Reviewed by: BigAl
Genre: Science Fiction
Approximate word count: 120-125,000 words
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“Mary Fan lives in New Jersey, where she is currently working in financial marketing. She has also resided in North Carolina, Hong Kong, and Beijing, China. She has been an avid reader for as long as she can remember and especially enjoys the infinite possibilities and out-of-this-world experiences of science fiction and fantasy.
Mary has a B.A. in Music, specializing in composition, from Princeton University and enjoys writing songs as much as writing stories. She also enjoys kickboxing, opera singing, and exploring new things—she’ll try almost anything once.”
For more, visit the author’s website.
“Jane Colt is just another recent college grad working as an Interstellar Confederation office drone—until the day she witnesses her best friend, Adam, kidnapped by a mysterious criminal. An extensive cover-up thwarts her efforts to report the crime, shaking her trust in the authorities. Only her older brother, Devin, believes her account.
Devin hopes to leave behind his violent past and find peace in a marriage to the woman he loves. That hope shatters when he discovers a shocking secret that causes him to be framed for murder.
With little more than a cocky attitude, Jane leaves everything she knows to flee with Devin, racing through the most lawless corners of the galaxy as she searches for Adam and proof of her brother’s innocence. Her journey uncovers truths about both of them, leading her to wonder just how much she doesn’t know about the people she loves.”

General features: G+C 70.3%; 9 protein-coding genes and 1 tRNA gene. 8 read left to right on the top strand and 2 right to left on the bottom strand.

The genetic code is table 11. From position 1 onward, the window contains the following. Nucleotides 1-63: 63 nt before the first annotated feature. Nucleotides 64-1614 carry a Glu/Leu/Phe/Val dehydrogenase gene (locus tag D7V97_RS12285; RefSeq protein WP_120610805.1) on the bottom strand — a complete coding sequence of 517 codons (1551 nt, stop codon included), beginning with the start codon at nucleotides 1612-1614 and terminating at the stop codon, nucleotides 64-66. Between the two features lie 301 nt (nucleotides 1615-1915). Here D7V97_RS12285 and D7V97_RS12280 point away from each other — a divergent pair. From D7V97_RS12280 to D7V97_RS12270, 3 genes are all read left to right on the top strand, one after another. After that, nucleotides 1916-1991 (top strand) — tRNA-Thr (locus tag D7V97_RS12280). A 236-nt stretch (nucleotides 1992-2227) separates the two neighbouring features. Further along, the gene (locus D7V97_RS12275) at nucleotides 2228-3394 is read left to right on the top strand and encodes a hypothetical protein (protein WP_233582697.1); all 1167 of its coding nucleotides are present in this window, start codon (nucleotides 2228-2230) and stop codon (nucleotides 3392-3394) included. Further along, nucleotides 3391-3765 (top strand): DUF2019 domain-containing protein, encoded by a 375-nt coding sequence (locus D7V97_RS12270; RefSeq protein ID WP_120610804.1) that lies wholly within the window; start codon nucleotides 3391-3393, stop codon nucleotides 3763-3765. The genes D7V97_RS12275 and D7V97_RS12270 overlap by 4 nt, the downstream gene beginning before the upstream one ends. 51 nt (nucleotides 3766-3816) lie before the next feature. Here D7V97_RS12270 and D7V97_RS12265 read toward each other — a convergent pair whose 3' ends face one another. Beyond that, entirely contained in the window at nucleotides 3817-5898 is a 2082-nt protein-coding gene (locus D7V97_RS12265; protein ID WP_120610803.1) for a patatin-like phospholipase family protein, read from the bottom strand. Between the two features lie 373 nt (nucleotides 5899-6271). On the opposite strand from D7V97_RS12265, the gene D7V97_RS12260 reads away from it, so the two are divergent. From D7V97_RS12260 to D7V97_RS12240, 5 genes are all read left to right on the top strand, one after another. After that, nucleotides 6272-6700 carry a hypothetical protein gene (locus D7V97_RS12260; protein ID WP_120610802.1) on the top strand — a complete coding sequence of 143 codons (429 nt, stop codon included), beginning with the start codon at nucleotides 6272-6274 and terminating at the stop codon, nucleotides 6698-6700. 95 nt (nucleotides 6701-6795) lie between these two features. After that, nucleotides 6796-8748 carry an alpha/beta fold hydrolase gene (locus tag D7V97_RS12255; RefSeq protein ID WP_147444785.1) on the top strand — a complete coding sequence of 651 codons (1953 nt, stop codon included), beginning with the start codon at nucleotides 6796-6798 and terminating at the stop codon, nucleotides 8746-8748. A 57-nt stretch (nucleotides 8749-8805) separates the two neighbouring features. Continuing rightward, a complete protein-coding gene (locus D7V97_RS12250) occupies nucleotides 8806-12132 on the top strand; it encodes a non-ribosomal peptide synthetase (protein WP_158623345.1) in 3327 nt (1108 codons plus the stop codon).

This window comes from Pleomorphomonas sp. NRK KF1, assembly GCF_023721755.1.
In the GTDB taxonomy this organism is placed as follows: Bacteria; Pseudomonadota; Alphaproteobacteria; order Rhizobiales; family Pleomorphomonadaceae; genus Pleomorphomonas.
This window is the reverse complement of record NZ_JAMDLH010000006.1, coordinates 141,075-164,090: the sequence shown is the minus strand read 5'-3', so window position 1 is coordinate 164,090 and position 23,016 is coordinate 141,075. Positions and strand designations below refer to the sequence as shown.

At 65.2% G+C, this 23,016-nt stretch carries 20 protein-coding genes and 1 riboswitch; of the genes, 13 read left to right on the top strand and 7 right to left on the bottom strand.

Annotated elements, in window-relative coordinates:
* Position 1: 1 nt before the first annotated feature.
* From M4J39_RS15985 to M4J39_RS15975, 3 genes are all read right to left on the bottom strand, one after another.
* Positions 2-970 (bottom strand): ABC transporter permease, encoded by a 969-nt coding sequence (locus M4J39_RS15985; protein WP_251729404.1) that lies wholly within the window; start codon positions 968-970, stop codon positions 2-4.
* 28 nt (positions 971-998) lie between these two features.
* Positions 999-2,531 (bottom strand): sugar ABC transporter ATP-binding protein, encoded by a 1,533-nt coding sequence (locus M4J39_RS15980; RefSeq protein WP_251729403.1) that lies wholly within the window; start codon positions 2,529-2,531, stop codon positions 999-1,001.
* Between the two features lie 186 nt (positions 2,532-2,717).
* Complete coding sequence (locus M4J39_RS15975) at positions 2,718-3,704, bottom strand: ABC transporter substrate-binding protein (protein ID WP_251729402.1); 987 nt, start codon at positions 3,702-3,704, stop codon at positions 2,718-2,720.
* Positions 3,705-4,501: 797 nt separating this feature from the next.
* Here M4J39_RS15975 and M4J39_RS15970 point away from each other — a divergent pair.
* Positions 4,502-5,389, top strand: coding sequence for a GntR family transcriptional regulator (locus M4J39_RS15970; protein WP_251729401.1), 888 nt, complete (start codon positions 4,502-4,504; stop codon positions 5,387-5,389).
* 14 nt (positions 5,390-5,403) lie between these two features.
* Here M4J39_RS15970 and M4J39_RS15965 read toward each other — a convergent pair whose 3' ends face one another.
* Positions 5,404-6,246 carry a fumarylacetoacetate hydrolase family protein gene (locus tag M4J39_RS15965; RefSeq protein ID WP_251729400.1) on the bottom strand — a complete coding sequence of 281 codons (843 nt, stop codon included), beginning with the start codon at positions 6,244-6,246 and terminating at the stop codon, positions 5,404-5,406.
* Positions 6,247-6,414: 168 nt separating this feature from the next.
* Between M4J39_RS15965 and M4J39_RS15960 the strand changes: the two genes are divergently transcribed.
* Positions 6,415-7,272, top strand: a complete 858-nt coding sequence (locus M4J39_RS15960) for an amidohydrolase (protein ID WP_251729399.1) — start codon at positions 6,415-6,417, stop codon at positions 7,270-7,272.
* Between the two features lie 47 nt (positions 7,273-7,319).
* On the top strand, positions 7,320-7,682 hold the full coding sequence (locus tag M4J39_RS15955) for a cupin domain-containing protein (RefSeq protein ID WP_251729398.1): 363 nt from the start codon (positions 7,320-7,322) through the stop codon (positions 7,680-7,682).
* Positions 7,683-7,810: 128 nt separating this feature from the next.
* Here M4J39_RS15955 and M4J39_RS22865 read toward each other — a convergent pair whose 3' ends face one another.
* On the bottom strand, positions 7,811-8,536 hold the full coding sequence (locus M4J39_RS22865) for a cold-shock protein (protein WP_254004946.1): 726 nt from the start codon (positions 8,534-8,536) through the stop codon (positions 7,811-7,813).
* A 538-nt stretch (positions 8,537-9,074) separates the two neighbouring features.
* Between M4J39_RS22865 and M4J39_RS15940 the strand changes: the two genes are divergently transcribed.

In order for science fiction to work for me the characters and the conflicts the characters have to overcome has to be something I can relate to. Technology that (if it ever really happens) is too far in the future to seem possible does nothing for me. Cities on other planets and space ships traveling through space don’t either. If it feels like that’s the majority of what the book has to offer, I’ll take a pass.
Although Artificial Absolutes has plenty of space travel and the Earth is only a distant memory, it also has some engaging characters and a story with conflicts and struggles that are universal to all humans across time. The characters experience familial clashes and learn lessons about being true to yourself. There are questions about faith, reality, and resolving conflicts between the two. Given the right characters and story, the setting doesn’t matter. That’s the way I felt about Artificial Absolutes.
Some adult language.
No significant issues.
Rating: **** Four starsa Rafflecopter giveaway
I always wondered when humanity spread across the galaxy, if Earth would become a distant memory, kind of like Scotland and Wales.
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